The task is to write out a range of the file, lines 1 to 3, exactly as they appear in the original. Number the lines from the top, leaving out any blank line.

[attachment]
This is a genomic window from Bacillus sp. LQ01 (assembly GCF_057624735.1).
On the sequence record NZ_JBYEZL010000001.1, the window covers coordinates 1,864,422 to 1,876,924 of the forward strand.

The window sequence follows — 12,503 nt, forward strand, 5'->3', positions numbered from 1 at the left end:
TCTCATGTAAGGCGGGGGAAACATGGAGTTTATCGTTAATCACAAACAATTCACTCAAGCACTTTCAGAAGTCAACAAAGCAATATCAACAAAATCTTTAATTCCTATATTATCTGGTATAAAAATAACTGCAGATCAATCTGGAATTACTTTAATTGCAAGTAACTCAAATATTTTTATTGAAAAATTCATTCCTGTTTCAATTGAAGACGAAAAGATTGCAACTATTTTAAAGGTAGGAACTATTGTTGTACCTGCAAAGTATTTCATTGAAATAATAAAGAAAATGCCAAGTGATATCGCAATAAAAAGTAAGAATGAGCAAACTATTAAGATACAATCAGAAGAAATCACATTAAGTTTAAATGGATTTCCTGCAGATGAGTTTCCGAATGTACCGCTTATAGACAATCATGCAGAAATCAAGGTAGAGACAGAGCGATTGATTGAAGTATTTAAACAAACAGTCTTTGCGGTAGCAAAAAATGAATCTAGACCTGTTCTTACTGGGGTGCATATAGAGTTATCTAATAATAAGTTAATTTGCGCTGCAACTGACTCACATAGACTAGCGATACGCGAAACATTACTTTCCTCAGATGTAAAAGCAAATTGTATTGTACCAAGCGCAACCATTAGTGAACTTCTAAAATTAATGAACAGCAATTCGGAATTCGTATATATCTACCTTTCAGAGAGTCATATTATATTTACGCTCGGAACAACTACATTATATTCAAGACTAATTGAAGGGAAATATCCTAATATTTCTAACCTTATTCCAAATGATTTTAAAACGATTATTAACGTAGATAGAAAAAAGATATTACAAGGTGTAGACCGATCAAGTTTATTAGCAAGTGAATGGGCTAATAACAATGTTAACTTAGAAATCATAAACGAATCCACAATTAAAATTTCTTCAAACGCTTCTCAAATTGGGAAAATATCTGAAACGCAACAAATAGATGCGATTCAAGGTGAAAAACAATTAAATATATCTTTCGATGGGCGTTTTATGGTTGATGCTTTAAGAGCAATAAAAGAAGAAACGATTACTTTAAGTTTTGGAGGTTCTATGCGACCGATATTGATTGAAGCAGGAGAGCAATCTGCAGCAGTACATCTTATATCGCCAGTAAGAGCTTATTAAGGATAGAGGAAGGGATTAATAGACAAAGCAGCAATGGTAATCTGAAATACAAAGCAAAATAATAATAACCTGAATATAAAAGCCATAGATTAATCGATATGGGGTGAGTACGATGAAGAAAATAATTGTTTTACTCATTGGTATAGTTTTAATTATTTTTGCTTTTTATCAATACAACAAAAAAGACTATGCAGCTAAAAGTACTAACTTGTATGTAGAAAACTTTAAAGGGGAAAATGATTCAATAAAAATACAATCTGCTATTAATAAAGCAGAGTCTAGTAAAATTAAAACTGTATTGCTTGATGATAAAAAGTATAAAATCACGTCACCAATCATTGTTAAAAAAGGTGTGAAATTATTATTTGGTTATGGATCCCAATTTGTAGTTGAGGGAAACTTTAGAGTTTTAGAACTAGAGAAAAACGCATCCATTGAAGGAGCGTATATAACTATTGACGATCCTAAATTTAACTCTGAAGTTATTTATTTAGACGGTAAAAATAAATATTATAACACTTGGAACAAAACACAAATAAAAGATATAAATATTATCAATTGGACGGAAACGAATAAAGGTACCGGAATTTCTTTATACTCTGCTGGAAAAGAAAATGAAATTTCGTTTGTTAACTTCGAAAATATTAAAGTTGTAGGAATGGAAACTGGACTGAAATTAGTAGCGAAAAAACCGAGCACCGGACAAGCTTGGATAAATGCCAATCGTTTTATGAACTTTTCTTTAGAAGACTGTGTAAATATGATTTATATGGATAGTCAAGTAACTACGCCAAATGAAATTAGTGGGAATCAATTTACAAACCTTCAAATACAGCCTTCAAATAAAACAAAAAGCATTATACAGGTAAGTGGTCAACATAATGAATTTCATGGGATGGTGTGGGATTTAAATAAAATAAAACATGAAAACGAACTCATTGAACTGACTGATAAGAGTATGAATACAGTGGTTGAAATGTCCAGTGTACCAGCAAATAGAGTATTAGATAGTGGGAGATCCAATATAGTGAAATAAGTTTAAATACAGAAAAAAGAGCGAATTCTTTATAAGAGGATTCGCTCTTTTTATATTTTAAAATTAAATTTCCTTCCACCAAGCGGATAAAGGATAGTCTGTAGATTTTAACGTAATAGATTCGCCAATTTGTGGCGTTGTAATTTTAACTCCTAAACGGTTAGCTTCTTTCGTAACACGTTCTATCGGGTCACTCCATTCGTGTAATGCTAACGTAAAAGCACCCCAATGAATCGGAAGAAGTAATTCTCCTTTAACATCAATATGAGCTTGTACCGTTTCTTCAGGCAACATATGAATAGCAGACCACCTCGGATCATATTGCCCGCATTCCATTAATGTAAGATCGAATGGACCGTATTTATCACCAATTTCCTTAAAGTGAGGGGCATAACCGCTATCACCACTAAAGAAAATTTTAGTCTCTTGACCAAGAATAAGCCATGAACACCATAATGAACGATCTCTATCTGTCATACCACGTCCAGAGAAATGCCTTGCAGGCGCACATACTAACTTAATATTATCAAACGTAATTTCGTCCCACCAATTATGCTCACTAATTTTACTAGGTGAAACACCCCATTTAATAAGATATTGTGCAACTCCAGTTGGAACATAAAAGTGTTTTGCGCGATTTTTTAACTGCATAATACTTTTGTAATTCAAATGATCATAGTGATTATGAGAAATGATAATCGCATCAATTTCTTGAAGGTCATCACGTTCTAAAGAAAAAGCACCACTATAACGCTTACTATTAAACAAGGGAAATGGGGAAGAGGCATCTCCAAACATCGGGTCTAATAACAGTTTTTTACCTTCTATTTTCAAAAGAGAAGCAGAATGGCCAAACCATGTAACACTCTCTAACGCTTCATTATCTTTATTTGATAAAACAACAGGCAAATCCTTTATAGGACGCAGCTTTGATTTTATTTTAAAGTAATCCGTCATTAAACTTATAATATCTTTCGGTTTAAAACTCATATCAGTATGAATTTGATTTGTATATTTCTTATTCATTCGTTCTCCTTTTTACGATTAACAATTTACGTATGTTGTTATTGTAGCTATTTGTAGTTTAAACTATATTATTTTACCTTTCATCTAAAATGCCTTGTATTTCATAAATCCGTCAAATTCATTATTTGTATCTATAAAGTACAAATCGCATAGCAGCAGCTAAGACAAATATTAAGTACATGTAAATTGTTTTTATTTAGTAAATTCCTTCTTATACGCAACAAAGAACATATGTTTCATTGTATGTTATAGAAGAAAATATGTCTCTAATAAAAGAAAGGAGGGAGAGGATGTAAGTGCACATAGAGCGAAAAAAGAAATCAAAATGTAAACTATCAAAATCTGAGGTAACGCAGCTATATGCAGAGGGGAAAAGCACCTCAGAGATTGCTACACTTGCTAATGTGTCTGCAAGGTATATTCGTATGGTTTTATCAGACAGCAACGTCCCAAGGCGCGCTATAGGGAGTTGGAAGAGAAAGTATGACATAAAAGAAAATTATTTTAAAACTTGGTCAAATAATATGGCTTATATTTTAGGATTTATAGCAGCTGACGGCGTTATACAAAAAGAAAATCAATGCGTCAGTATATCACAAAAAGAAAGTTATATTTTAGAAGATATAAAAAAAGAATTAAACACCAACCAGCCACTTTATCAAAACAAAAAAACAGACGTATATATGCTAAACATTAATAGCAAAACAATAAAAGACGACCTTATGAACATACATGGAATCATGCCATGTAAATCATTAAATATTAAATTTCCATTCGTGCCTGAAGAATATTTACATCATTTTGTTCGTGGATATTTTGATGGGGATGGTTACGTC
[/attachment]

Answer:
This is a genomic window from Bacillus sp. LQ01 (assembly GCF_057624735.1).
On the sequence record NZ_JBYEZL010000001.1, the window covers coordinates 1,864,422 to 1,876,924 of the forward strand.

The window sequence follows — 12,503 nt, forward strand, 5'->3', positions numbered from 1 at the left end: